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Yupa – Sacrificial Post In Hindu Rituals

Yupa is basically sacrificial post in Hindu rituals but it has more symbol and meaning in various Hindu scriptures. As per Aitareya Brahmana (II.1), yupa, the sacrificial post, is described as a bestower of food, prosperity, happiness, brilliance, splendor and dwelling in heaven.

The term yupa is derived from the root ‘yu’, which means to bind with unadi suffix ‘pa’ (kuyubhyam a – Unadi III.27). Bhattoji Dikshita explain it more clearly in Siddhanta Kaumudi – yupa is a sacrificial stake to which the item of sacrifice is attached.

Satapatha Brahmana (I.6.2.1) states that Bhagavan effaced the traces of sacrifice with the sacrificial post so it is called Yupa. Aitareya Brahmana (II.1) narrates as a legend on the erection of yupa which says that God obstructed men and seers from tracking the world of heaven by means of sacrificial post.

Sanskrit lexicons record the term yupa as a synonym of a consecrated pillar (samskrta stambha). According to etymologists, the God of herbs, Vanaspati is the sacrificial post yupa (Nirkuta, VIII.17; also Rig Veda I.13.11).

As per Pranagnihotra Upanishad (IV.1), the sound om is compared with the sacrificial post in self sacrifice. The heart of sacrifice is also compared with yupa in Mahanarayana Upanishad (XXV.1).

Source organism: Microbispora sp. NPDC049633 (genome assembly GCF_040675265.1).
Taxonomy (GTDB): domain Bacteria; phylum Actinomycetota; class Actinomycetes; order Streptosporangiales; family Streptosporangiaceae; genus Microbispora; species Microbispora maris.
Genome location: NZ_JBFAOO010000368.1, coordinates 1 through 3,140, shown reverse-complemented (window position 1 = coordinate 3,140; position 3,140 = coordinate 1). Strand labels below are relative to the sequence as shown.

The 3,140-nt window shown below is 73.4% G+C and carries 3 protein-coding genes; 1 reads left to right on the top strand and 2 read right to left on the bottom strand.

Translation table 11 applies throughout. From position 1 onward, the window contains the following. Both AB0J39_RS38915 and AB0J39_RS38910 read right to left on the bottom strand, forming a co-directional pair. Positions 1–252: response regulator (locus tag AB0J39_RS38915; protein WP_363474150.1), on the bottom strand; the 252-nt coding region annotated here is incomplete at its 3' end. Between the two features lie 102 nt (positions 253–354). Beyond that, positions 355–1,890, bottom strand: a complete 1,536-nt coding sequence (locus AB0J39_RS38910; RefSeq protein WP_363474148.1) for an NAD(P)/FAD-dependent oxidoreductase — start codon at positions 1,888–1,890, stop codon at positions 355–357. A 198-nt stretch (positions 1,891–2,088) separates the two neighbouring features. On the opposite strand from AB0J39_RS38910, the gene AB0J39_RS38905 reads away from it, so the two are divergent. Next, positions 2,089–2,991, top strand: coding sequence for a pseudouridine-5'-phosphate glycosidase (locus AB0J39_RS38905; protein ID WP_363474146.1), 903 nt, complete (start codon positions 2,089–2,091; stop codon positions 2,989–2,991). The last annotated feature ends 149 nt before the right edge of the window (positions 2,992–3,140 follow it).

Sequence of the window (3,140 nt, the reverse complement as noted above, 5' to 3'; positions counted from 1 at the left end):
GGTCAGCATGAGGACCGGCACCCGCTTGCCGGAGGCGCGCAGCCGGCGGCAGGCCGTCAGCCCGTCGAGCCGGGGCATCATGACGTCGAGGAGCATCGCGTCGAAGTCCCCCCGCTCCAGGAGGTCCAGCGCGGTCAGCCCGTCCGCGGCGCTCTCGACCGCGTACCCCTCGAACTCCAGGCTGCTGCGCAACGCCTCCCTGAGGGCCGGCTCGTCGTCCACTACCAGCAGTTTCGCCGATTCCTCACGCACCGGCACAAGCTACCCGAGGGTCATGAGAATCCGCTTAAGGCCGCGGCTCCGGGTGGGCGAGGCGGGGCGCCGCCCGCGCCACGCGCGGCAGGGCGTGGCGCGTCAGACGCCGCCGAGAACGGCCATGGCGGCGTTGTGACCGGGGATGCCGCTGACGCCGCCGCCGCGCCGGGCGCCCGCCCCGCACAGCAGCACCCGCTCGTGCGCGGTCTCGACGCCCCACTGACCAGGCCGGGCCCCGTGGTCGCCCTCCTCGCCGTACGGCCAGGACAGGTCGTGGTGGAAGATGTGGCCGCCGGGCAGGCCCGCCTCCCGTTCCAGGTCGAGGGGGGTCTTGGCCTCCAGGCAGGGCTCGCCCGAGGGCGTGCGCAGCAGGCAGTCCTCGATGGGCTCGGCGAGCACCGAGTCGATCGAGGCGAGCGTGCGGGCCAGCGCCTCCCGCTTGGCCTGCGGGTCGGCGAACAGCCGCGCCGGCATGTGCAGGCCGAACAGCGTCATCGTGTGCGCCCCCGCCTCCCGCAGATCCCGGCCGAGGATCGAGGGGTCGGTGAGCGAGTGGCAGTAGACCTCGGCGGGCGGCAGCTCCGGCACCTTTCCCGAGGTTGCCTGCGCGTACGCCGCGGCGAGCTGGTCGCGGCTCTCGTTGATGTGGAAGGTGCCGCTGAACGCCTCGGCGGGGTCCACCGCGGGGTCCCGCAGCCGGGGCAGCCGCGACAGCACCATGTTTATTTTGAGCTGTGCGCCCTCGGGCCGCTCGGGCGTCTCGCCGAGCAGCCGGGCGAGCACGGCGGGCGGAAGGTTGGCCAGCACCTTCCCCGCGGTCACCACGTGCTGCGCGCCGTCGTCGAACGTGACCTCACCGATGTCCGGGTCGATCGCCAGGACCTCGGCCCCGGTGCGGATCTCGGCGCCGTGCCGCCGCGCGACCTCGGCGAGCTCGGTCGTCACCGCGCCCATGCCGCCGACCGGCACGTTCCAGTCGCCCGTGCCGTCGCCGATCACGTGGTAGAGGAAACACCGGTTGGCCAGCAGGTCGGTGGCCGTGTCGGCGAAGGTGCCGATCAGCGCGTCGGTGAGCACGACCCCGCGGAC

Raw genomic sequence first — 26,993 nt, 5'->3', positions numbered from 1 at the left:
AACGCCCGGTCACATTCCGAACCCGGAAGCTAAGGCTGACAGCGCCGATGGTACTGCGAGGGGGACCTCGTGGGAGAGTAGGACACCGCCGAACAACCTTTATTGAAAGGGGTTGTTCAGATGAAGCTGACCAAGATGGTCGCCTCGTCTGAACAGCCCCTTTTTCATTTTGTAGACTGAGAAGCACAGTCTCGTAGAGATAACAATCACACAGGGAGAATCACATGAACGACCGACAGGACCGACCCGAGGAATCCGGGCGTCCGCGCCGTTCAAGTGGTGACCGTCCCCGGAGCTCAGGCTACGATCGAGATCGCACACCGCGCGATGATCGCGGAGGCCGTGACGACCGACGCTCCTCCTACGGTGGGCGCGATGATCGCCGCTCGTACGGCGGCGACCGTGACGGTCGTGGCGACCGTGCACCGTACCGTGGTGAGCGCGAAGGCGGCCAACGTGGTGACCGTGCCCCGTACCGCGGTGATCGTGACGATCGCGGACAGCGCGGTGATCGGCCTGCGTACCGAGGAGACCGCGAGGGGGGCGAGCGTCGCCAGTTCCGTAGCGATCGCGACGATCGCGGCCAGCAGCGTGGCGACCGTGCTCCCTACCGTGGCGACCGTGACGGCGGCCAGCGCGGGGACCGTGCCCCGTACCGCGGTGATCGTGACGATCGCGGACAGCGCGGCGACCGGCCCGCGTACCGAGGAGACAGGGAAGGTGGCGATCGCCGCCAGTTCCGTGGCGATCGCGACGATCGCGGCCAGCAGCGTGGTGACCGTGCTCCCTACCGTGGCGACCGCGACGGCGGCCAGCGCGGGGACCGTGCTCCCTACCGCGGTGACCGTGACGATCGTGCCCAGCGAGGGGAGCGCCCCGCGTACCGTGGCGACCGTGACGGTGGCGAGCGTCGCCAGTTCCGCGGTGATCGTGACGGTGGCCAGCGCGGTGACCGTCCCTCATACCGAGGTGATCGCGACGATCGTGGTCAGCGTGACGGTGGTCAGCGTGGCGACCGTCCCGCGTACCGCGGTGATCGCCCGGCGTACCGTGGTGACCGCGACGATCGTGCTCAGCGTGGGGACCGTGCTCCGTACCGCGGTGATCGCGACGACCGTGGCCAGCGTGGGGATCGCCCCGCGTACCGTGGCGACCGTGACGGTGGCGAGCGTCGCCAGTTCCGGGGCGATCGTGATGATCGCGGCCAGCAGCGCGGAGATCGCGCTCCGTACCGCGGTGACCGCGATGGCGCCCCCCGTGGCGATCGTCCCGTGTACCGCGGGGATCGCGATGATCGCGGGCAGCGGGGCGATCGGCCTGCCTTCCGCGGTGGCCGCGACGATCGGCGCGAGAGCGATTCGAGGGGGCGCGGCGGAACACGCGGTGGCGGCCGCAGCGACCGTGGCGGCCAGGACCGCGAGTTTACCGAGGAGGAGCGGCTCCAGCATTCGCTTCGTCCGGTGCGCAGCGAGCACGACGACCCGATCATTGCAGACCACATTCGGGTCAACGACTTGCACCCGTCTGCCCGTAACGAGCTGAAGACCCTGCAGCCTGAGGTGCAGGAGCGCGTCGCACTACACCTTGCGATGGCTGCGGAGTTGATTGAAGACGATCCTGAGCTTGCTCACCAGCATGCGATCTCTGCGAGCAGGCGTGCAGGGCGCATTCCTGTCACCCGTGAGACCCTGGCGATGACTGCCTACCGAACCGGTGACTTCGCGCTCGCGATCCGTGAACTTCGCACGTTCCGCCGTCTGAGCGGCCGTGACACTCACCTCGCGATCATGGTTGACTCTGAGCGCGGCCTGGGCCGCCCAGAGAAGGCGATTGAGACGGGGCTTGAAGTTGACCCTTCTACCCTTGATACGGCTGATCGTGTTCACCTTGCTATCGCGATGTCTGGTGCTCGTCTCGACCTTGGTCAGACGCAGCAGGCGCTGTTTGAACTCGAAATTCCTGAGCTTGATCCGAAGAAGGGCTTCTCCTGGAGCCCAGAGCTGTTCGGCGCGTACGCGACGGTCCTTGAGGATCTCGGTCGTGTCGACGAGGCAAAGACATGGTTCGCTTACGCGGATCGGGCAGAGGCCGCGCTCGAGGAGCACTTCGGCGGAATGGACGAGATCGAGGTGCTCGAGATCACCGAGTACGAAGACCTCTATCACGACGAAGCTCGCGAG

Different types of sacrificial posts made of different wood with different lengths to size and different victims fastened to those yupas are described elaborately in Vedic literature. Yupa is to be made of khadira (acacia catechu) for soma sacrifice. Other woods used are bilva, palasa, rauhitaka or bibhitaka and deodar.

In Jyotistoma sacrifice, one should tie either one or eleven items to sacrificial posts of 24 aratis or cubts of length. Satapatha Brahmana (XIII.4.4.5) speaks of 21 sacrificial stakes, all of 21 cubits long. Signs of poverty and prosperity are also known from sacrificial stakes.

If yupa is bent at the top and bent outwards in the middle it leads to poverty but the sacrificial stake bent at the top and bent inwards in the middle leads to prosperity (Satapatha Brahmana XI 7.3.3). The sacrificial stake of Vajapeya is 17 cubits long and looks like a thunderbolt. Sometimes a mountain is compared with yupa (Atharva Veda XIII.1.47).

Different views on the length of yupa are noticed in Srauta Sutras like Apastamba (VII.2.11-17, Katyayana, VI.I.24-26). It is also stated that yupa may be of any length, one to thirty three cubits and may be of four-cornered or eight cornered (astasri) or sixteen cornered and contracted in the middle with a wooden head-pieces like a mortar called causal.

Source - 

Asian Mythologies (1993) by Wendy Doniger and Yves Bonnefoy Published by University of Chicago Press

Encyclopedia of Hinduism Volume XI page 643-44 - Published by IHRF - Rupa







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